Sometimes all that can be taken at face value is that nothing can be taken at face value. That's part of theatre's peculiar beauty - from performance to performance, or even from viewer to viewer, the same sight, sound, and feeling is never experienced twice. Everything, or at least all that matters, is less about what you see than about how you see it.
So for a musical in which nothing may be straightforwardly accepted, there could scarcely be a better writer than Michael John LaChiusa. From presidential wives to a Creole Medea to a musical La Ronde, LaChiusa's writing takes more chances, flies higher and sinks lower, and inspires more ferociously diverse opinions than that of nearly any other contemporary composer.
It makes sense, then, that his new musical See What I Wanna See, which just opened at the Public Theater, should combine his varied, divisive voice with our burning (and often crippling) yen for the uncertain. At least we can all be absolutely sure of what we're unsure of. If LaChiusa makes some missteps along the way, he still beautifully captures the sense of eternal mystery he's aiming for.
That same feeling is omnipresent in the Ryunosuke Akutagawa stories LaChiusa is adapting: "In a Grove" is Akutagawa's best known, as it was made into the 1950 film Rashomon, but "Kesa and Morito" and "The Dragon" similarly force the reader to question his own preferences and prejudices, and discern what really happened from a host of available options.
LaChiusa and Ted Sperling, who directs with a sharp and sexy flair, most lucidly explore this idea in "R Shomon," the first-act centerpiece that transports "In a Grove" to 1951 New York. The death of a taxi company owner (Marc Kudisch) who got involved with a cunning thief (Aaron Lohr) leads to several recountings of the event in a police interrogation. The thief, the victim's somewhat-aggrieved wife (Tony winner Idina Menzel), the janitor who found the body (Henry Stram), and the victim - speaking through a medium (Mary Testa) - all offer different opinions about exactly what led to the killing.
In the ways it capitalizes on the fluidity of conscious thought and unconscious memory, "R Shomon" is almost conventionally unconventional. Though its brassy, serpentine arias, pointed recitative, and the smoky diegetic title song (sung by Menzel in the club where her husband and the thief meet) provide a sound simultaneously unique and evocative of post-WWII New York, the piece shocks with how unsurprising it is. This lack of innovation hurts it somewhat, though the motifs that are established and developed (some of which don't pay off until the second act) do weave into an electric blanket of a musical tapestry that definitely heats up the theater.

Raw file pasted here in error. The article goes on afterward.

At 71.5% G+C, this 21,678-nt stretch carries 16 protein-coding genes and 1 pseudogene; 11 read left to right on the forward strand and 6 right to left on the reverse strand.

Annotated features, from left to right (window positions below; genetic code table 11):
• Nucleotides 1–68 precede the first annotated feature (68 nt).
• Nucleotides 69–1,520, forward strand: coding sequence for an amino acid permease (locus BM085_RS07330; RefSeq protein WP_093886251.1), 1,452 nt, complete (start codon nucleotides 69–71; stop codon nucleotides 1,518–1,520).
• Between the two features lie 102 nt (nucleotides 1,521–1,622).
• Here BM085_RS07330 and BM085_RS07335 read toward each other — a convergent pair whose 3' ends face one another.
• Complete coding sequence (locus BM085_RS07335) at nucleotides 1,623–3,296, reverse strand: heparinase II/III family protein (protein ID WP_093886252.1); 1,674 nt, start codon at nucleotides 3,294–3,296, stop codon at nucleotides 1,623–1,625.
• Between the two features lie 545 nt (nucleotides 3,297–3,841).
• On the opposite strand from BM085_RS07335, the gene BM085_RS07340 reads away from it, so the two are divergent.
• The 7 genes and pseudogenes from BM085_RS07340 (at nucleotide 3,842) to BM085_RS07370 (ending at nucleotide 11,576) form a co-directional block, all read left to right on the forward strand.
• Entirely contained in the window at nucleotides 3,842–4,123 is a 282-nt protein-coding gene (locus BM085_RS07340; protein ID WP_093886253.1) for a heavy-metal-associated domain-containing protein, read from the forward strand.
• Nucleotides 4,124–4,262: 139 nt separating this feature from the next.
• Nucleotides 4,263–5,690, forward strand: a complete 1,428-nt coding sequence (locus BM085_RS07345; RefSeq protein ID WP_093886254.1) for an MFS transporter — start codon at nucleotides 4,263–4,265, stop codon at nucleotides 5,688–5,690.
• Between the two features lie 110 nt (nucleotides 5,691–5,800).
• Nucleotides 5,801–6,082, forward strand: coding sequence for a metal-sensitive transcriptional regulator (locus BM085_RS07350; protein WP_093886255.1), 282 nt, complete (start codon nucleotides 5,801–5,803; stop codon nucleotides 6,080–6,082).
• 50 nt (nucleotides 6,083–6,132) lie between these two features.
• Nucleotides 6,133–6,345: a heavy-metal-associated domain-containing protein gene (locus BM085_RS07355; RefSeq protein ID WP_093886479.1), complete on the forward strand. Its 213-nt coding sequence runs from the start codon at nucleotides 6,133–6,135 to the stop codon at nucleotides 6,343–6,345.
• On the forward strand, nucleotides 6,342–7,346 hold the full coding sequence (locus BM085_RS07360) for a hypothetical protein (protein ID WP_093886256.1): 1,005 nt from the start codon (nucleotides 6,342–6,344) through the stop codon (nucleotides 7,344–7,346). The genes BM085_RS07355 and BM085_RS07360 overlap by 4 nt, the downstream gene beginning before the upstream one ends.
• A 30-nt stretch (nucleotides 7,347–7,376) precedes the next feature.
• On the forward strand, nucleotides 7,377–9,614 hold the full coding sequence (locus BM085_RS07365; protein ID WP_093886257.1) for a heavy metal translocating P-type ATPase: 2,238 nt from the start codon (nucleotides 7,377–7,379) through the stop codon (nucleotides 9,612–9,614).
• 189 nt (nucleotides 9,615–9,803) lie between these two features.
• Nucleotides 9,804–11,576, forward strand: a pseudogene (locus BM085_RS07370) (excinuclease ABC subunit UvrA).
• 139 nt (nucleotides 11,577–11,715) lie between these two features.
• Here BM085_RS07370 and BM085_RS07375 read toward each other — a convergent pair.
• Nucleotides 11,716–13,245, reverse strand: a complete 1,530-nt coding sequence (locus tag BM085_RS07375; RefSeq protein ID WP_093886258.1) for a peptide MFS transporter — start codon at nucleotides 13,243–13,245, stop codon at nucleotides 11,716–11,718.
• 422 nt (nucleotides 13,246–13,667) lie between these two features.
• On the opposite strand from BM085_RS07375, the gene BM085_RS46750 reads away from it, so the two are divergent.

But in the wake of The Wild Party, LaChiusa's fiery pre-Prohibition riff that played Broadway in 2000, his work here - though professional and accomplished - seems only adequate, enticing but never exciting. The hot sounds (the six-piece band that musical director Chris Fenwick leads sounds terrific playing Bruce Coughlin's orchestrations) and hot sex of the jazz-noir scoring never quite summon an atmosphere as evocative as Akutagawa's. "In a Grove" derives its impact from its serenity, the cool matter-of-factness with which it presents its murder mystery story; LaChiusa can't use that for obvious reasons, but he never finds a sufficiently rich substitute.
What he does have, here and throughout, are wonderful performers: Kudisch and Testa, time-tried LaChiusa interpreters, don't disappoint; they miss no musical, dramatic, or comic nuances, and peel away layer after layer to find the heart, soul, and even truth beneath their not entirely likeable characters. Lohr, a LaChiusa newcomer, is an assured, erotic, and violent presence never quite matched by the sexy Menzel, who steams but never smolders.
She fares better in "Kesa and Morito," in which she sings of the release from guilt she hopes to find by killing her illicit lover after her husband learns of her affair. Later, the lover (Kudisch) tells a similar story - with a slightly different outcome - from his vantage point; it's never more clear that the little details can mean everything.
But it's "Gloryday," the third and strongest story, that brings everything together. Ostensibly about a disillusioned priest (Stram) who, a year after the terrorist attacks on the World Trade Center, perpetrates a hoax designed to divorce people of their religious fantasies, it quickly becomes about the illusions (including hope) that bind people together in times of turmoil.
The priest's hoax spreads, convincing the world that Jesus will visit Central Park, and everyone from a workaholic CPA (Kudisch) to a drug-addicted actress (Menzel), from a cynical reporter (Lohr) to the priest's atheistic aunt (Testa, at her crackerjack best), become swept away. Not because they believe it's true or because they believe it's a lie, but because they believe it will help them learn what that truth or lie really is.
The music and lyrics are exultant, the book scenes are intimately moving and bereft of excess, and the performances are all perfect; Stram, who barely registers in "R Shomon", is particularly powerful as the answer man suddenly trapped in a world of irreconcilable questions. By show's end, the characters all have answers, but don't necessarily know more than when they started. That not knowing might be catastrophic for them, but it's cathartic for us, an enlivening reminder that faith, like truth and beauty, is often in the eye of the beholder.
See What I Wanna See